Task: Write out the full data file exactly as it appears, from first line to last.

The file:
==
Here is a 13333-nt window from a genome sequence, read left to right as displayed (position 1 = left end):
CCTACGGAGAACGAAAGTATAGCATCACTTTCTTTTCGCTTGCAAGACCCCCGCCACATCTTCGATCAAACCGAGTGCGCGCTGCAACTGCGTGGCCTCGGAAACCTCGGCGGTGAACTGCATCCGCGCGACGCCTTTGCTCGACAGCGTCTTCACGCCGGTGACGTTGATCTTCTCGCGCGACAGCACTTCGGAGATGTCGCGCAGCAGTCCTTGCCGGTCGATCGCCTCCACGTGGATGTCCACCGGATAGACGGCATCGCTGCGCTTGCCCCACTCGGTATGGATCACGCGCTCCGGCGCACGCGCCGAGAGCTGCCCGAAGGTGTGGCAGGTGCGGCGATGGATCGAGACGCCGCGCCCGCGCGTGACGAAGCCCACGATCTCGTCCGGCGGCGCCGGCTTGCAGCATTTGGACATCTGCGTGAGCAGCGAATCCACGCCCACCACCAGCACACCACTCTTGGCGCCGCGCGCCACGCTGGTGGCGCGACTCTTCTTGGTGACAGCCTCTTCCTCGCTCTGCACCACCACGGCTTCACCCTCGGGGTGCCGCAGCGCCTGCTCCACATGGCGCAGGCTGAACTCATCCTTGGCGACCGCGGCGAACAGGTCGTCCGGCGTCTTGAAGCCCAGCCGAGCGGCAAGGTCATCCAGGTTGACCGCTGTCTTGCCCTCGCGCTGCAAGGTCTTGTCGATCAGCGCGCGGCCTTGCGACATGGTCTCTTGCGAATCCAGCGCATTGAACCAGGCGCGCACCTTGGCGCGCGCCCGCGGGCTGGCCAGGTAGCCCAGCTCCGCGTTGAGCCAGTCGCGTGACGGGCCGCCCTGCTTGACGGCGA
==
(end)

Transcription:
Here is a 13333-nt window from a genome sequence, read left to right as displayed (position 1 = left end):
CCTACGGAGAACGAAAGTATAGCATCACTTTCTTTTCGCTTGCAAGACCCCCGCCACATCTTCGATCAAACCGAGTGCGCGCTGCAACTGCGTGGCCTCGGAAACCTCGGCGGTGAACTGCATCCGCGCGACGCCTTTGCTCGACAGCGTCTTCACGCCGGTGACGTTGATCTTCTCGCGCGACAGCACTTCGGAGATGTCGCGCAGCAGTCCTTGCCGGTCGATCGCCTCCACGTGGATGTCCACCGGATAGACGGCATCGCTGCGCTTGCCCCACTCGGTATGGATCACGCGCTCCGGCGCACGCGCCGAGAGCTGCCCGAAGGTGTGGCAGGTGCGGCGATGGATCGAGACGCCGCGCCCGCGCGTGACGAAGCCCACGATCTCGTCCGGCGGCGCCGGCTTGCAGCATTTGGACATCTGCGTGAGCAGCGAATCCACGCCCACCACCAGCACACCACTCTTGGCGCCGCGCGCCACGCTGGTGGCGCGACTCTTCTTGGTGACAGCCTCTTCCTCGCTCTGCACCACCACGGCTTCACCCTCGGGGTGCCGCAGCGCCTGCTCCACATGGCGCAGGCTGAACTCATCCTTGGCGACCGCGGCGAACAGGTCGTCCGGCGTCTTGAAGCCCAGCCGAGCGGCAAGGTCATCCAGGTTGACCGCTGTCTTGCCCTCGCGCTGCAAGGTCTTGTCGATCAGCGCGCGGCCTTGCGACATGGTCTCTTGCGAATCCAGCGCATTGAACCAGGCGCGCACCTTGGCGCGCGCCCGCGGGCTGGCCAGGTAGCCCAGCTCCGCGTTGAGCCAGTCGCGTGACGGGCCGCCCTGCTTGACGGCGA